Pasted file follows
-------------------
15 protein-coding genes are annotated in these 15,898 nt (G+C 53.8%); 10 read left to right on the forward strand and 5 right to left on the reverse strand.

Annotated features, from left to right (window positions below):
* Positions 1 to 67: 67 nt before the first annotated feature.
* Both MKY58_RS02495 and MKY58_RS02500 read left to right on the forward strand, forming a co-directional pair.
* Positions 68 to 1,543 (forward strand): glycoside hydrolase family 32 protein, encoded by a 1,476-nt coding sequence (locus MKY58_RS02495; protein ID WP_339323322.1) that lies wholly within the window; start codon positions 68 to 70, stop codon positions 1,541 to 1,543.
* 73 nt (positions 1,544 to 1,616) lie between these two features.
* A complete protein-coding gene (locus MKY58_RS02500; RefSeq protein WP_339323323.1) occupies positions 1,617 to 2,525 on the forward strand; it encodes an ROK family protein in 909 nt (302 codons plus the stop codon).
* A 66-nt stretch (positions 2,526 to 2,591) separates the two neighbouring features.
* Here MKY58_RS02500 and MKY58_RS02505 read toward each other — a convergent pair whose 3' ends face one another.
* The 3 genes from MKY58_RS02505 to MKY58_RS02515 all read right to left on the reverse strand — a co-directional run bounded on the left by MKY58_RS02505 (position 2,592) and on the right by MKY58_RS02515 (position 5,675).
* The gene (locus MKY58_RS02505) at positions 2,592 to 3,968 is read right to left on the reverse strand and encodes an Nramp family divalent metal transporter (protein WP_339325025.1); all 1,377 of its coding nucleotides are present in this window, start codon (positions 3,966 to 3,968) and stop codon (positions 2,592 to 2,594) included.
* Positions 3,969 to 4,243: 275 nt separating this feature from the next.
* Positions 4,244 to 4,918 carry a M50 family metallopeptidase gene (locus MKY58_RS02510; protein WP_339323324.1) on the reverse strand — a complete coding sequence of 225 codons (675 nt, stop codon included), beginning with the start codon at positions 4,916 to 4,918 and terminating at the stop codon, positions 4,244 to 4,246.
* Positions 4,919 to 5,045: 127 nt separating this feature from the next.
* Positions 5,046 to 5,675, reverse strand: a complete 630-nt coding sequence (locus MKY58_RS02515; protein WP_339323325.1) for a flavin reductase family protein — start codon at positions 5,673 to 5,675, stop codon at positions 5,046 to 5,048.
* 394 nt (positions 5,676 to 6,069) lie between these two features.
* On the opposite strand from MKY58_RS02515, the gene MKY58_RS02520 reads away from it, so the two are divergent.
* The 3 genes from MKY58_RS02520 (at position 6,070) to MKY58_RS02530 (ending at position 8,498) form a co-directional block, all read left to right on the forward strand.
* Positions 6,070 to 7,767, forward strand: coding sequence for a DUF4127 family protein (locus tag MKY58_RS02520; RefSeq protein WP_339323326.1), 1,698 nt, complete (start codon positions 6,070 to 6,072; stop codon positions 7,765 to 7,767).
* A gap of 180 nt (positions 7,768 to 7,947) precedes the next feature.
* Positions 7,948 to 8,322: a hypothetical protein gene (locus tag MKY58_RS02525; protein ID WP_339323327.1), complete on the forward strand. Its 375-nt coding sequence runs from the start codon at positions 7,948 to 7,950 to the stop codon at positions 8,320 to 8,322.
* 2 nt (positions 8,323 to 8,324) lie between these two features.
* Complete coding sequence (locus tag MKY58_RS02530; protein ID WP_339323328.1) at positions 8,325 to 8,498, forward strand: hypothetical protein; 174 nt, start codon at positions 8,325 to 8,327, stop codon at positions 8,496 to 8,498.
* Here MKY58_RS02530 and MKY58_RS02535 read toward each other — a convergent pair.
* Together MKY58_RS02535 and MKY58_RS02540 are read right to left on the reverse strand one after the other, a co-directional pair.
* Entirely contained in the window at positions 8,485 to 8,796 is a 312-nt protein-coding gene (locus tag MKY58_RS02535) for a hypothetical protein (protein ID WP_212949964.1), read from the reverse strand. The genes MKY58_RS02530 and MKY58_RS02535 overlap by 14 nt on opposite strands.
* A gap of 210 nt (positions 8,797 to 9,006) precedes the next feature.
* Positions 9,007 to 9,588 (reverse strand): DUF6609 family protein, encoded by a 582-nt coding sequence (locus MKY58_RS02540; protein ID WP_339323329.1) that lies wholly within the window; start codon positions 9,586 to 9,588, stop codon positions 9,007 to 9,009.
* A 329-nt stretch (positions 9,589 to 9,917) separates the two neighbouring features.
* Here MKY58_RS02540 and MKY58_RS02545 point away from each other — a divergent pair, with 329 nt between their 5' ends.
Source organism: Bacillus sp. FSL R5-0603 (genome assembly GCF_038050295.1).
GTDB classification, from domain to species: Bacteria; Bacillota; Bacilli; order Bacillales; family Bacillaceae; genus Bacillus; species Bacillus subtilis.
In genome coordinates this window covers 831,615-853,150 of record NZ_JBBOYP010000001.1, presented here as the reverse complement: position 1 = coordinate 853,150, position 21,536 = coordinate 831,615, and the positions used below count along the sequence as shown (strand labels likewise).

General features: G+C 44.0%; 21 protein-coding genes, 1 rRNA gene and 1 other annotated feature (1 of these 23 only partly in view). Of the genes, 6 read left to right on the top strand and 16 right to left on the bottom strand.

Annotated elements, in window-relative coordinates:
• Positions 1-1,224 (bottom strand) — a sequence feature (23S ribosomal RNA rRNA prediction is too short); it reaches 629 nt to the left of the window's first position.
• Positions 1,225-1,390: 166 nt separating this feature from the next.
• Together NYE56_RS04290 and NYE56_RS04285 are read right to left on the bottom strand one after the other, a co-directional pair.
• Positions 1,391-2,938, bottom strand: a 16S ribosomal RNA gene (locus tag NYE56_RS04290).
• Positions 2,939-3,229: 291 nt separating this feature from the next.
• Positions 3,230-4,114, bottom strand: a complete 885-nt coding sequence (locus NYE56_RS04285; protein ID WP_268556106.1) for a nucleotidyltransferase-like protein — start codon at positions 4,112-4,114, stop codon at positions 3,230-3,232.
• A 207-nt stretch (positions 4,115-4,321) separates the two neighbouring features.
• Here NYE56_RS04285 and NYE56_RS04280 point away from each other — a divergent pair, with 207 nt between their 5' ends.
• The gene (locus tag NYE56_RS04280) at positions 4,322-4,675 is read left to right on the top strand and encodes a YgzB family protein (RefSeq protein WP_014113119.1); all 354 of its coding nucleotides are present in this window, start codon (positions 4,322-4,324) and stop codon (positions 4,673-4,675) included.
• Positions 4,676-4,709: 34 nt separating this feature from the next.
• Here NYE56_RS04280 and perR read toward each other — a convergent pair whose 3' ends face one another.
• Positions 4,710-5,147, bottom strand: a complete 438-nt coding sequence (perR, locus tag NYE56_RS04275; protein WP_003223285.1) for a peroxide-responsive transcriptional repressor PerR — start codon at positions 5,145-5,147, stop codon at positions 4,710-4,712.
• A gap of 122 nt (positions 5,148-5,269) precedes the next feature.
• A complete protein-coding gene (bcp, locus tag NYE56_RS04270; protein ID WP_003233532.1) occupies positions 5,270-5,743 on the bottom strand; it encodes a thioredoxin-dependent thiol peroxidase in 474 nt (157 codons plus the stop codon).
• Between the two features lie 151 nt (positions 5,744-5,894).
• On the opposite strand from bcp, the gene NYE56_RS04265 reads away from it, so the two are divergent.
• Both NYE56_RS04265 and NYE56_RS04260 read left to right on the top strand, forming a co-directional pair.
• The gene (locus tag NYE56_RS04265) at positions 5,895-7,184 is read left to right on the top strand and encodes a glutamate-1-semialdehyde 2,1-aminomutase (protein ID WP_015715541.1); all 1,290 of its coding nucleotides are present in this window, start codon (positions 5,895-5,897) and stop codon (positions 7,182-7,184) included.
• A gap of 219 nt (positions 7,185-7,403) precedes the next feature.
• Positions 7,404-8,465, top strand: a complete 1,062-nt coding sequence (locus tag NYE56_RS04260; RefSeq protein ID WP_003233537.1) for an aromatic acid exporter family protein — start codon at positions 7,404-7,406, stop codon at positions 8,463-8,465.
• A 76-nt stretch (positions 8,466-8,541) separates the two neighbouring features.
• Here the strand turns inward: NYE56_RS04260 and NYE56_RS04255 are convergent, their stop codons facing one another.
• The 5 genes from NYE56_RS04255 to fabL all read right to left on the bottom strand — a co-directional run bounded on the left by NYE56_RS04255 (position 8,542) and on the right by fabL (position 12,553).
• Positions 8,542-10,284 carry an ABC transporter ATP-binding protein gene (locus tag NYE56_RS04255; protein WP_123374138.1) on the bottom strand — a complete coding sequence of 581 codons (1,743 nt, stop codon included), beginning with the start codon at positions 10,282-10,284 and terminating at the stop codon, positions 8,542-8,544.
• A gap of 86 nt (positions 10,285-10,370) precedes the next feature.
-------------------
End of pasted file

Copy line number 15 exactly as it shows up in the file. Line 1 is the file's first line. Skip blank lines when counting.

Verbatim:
* Positions 5,046 to 5,675, reverse strand: a complete 630-nt coding sequence (locus MKY58_RS02515; protein WP_339323325.1) for a flavin reductase family protein — start codon at positions 5,673 to 5,675, stop codon at positions 5,046 to 5,048.